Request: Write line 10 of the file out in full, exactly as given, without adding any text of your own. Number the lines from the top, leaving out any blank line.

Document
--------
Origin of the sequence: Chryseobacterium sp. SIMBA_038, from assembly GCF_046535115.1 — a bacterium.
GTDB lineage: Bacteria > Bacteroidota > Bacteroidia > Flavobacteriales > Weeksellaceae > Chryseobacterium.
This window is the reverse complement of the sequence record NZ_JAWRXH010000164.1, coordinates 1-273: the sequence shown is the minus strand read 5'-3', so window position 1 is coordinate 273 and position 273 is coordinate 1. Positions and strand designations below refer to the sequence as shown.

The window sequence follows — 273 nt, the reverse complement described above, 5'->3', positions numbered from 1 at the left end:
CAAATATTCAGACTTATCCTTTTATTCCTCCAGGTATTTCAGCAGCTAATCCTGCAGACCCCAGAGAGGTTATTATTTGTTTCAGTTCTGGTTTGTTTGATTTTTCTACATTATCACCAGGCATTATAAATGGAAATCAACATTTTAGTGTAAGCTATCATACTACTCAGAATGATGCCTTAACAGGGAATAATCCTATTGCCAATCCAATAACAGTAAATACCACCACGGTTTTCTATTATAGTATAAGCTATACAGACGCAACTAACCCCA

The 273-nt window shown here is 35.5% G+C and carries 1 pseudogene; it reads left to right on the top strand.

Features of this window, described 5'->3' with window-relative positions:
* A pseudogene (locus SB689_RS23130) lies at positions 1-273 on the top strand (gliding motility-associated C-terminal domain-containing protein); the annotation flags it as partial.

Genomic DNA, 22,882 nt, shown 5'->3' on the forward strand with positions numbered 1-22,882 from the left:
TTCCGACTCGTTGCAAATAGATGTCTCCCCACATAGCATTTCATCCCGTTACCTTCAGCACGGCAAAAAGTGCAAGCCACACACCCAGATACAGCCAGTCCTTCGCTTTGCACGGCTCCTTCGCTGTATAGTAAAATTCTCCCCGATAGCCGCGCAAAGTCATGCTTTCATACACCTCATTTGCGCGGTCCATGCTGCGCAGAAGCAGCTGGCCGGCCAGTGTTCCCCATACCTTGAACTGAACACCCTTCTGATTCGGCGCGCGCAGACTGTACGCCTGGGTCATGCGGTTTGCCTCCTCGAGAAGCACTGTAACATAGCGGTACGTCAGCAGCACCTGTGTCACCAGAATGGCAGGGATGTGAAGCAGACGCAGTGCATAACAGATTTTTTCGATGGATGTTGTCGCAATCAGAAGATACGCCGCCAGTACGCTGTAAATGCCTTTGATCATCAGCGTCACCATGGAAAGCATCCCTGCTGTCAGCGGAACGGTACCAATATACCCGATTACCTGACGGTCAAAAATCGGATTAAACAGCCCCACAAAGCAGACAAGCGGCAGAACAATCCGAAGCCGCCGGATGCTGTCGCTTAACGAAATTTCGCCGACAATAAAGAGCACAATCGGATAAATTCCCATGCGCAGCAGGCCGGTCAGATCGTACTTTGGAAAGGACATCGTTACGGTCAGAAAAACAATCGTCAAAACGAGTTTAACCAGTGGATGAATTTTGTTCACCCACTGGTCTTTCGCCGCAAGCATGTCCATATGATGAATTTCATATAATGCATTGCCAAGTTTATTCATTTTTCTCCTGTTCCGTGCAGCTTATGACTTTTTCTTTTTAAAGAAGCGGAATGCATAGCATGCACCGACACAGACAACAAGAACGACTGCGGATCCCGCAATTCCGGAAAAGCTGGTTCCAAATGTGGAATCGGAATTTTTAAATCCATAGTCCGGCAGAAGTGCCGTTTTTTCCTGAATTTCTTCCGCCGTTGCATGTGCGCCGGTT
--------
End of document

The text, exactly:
TTCCGACTCGTTGCAAATAGATGTCTCCCCACATAGCATTTCATCCCGTTACCTTCAGCACGGCAAAAAGTGCAAGCCACACACCCAGATACAGCCAGTCCTTCGCTTTGCACGGCTCCTTCGCTGTATAGTAAAATTCTCCCCGATAGCCGCGCAAAGTCATGCTTTCATACACCTCATTTGCGCGGTCCATGCTGCGCAGAAGCAGCTGGCCGGCCAGTGTTCCCCATACCTTGAACTGAACACCCTTCTGATTCGGCGCGCGCAGACTGTACGCCTGGGTCATGCGGTTTGCCTCCTCGAGAAGCACTGTAACATAGCGGTACGTCAGCAGCACCTGTGTCACCAGAATGGCAGGGATGTGAAGCAGACGCAGTGCATAACAGATTTTTTCGATGGATGTTGTCGCAATCAGAAGATACGCCGCCAGTACGCTGTAAATGCCTTTGATCATCAGCGTCACCATGGAAAGCATCCCTGCTGTCAGCGGAACGGTACCAATATACCCGATTACCTGACGGTCAAAAATCGGATTAAACAGCCCCACAAAGCAGACAAGCGGCAGAACAATCCGAAGCCGCCGGATGCTGTCGCTTAACGAAATTTCGCCGACAATAAAGAGCACAATCGGATAAATTCCCATGCGCAGCAGGCCGGTCAGATCGTACTTTGGAAAGGACATCGTTACGGTCAGAAAAACAATCGTCAAAACGAGTTTAACCAGTGGATGAATTTTGTTCACCCACTGGTCTTTCGCCGCAAGCATGTCCATATGATGAATTTCATATAATGCATTGCCAAGTTTATTCATTTTTCTCCTGTTCCGTGCAGCTTATGACTTTTTCTTTTTAAAGAAGCGGAATGCATAGCATGCACCGACACAGACAACAAGAACGACTGCGGATCCCGCAATTCCGGAAAAGCTGGTTCCAAATGTGGAATCGGAATTTTTAAATCCATAGTCCGGCAGAAGTGCCGTTTTTTCCTGAATTTCTTCCGCCGTTGCATGTGCGCCGGTT